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The Psychology of Saying Yes Too Much

By Chris Brown

In the 2008 movie Yes Man, Jim Carrey plays a negative guy who becomes determined to change his life around by saying "yes" to everything. This change has immediate positive results: he learns new skills, experiences adventures, and meets a beautiful love interest. This movie feeds on the vicarious desire of us all to not miss out on our life possibilities or regret declining lost opportunities. But it makes one wonder, is it healthy to agree to too many things? While giving yourself the freedom to say "yes" to anything is a powerful tool for getting the most out of life, it can also be a psychologically harmful mentality.

The Power of Yes

There is a power to always being open to experiencing new things. Many of us find patterns we like and stick to them. It's somewhat inevitable to be attracted to the safety of familiarity. But that familiarity can prevent you from new experiences that may just change your life for the better. Saying "yes" more often brings new opportunities which might otherwise be avoided through fear of the unknown or embarrassment. For example, you might not want to volunteer to present your project at the company board meeting, but saying "yes" could greatly benefit your career and provide a confidence boost. This openness to "yes" is key for improving your life, but at what point do too many agreements hit diminishing returns?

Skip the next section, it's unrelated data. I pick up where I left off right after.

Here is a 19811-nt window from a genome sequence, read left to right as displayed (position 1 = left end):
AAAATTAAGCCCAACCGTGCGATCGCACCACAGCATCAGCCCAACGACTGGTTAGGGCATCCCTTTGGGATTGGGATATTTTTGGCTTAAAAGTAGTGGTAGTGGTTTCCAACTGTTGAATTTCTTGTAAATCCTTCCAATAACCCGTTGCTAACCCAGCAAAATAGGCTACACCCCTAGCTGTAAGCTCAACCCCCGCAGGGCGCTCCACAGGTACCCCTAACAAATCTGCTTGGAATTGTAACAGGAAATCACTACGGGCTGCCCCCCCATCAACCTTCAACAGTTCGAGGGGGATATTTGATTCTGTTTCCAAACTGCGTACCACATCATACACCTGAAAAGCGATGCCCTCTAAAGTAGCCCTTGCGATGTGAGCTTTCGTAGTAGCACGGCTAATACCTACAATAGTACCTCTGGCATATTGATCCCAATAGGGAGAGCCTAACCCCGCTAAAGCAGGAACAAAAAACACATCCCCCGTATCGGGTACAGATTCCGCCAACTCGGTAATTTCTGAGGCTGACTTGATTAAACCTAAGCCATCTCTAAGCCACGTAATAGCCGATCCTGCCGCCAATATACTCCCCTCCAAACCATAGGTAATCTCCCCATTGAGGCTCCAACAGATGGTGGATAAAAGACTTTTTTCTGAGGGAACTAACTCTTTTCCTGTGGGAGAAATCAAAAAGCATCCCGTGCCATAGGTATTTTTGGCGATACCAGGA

When Saying "Yes" Starts Becoming "No" to Yourself

As Jim Carrey's character soon learns, agreeing to do anything has its negatives. He found that constant agreement led to dangerous situations, dealings with shady characters, and burnout. One cannot simply agree to everything in life from a limited time perspective and doing so leads to people taking advantage of you.

There is also a psychological reason why saying "yes" too much is not a healthy impulse. A 2017 article in Forbes quoted research that found people who have trouble saying "no" were more anxious and felt less in control of their lives. These people were less clear on their own priorities in life and had lower self-esteems. Their constant agreements tended to come less from a place of adventure, as the movie version portrayed, and more often from an unhealthy desire for approval. For those who always say "yes," finding a "no" can be the healthiest self-improvement goal.

The Fine Line Between the Healthy and Unhealthy "Yes"

Knowing the right balance between being open to new experiences and taking care of your individual needs is highly specific for each person. One needs to perform an honest self-evaluation to see where their weaknesses may lie and adjust their yes-no scale accordingly. They may find in the end, just as Jim Carrey's character, that balance is the most important.

To learn more about your health, wellness and fitness, see your local chiropractor at The Joint Chiropractic in Mountain Brook, Ala.

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